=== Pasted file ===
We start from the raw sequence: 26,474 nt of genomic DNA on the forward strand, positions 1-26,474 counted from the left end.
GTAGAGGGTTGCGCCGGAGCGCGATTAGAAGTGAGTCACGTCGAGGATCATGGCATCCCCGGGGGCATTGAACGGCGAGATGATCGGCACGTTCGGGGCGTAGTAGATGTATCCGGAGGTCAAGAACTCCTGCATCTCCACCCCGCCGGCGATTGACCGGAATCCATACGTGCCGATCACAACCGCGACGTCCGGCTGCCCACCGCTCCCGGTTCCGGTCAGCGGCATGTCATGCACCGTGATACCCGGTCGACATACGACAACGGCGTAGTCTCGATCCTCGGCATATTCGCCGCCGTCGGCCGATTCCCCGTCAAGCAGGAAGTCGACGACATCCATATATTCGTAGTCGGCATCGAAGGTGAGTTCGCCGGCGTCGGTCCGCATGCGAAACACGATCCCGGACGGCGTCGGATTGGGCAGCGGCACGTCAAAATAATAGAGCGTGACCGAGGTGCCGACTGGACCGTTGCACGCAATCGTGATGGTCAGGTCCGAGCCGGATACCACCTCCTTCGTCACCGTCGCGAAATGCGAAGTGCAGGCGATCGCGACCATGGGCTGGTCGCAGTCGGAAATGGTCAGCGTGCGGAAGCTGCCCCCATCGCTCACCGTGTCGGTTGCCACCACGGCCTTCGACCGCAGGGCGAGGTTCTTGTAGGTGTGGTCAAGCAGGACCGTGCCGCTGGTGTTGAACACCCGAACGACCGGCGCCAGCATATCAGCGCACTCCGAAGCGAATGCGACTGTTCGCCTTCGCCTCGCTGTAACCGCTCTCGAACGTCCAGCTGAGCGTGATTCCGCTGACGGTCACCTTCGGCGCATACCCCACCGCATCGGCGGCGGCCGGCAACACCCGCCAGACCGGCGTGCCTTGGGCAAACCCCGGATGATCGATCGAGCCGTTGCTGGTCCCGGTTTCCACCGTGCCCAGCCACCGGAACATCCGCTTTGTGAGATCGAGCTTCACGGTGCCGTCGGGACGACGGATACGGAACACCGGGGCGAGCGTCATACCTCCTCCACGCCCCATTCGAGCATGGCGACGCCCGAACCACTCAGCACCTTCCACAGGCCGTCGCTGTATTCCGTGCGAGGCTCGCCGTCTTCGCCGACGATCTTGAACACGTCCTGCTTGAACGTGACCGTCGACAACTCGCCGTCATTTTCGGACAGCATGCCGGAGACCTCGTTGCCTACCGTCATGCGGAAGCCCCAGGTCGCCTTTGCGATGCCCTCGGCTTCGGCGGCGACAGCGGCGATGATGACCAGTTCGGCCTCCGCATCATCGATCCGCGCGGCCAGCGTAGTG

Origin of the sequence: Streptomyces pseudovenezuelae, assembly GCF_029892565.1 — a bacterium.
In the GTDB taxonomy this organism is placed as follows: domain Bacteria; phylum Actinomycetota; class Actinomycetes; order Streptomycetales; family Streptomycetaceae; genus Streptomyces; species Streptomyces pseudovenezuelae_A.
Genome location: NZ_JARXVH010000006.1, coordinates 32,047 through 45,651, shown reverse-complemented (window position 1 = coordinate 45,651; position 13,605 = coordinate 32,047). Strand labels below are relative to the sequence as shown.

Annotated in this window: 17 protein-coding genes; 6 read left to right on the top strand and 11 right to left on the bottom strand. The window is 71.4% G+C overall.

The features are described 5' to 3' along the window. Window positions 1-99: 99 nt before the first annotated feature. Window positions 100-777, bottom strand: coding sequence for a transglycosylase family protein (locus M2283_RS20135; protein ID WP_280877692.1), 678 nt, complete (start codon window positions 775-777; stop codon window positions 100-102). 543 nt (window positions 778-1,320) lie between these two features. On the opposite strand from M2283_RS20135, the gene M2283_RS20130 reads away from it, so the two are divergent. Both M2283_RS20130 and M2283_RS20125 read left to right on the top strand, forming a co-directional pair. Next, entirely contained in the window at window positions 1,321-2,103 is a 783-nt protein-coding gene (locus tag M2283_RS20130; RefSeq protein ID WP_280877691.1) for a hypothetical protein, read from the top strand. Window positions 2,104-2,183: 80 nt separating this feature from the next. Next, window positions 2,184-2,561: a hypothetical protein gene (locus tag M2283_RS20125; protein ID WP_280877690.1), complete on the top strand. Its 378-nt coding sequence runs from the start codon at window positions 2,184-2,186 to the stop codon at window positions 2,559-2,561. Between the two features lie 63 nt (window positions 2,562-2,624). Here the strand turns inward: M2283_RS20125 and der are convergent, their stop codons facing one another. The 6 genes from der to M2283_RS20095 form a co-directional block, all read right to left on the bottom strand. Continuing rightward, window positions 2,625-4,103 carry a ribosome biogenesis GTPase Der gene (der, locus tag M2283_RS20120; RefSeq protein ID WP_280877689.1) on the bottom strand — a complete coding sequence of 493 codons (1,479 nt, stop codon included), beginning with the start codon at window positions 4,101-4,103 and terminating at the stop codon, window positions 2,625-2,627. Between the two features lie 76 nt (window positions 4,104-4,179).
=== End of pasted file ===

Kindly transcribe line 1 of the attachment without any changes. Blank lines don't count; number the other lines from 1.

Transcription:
We start from the raw sequence: 26,474 nt of genomic DNA on the forward strand, positions 1-26,474 counted from the left end.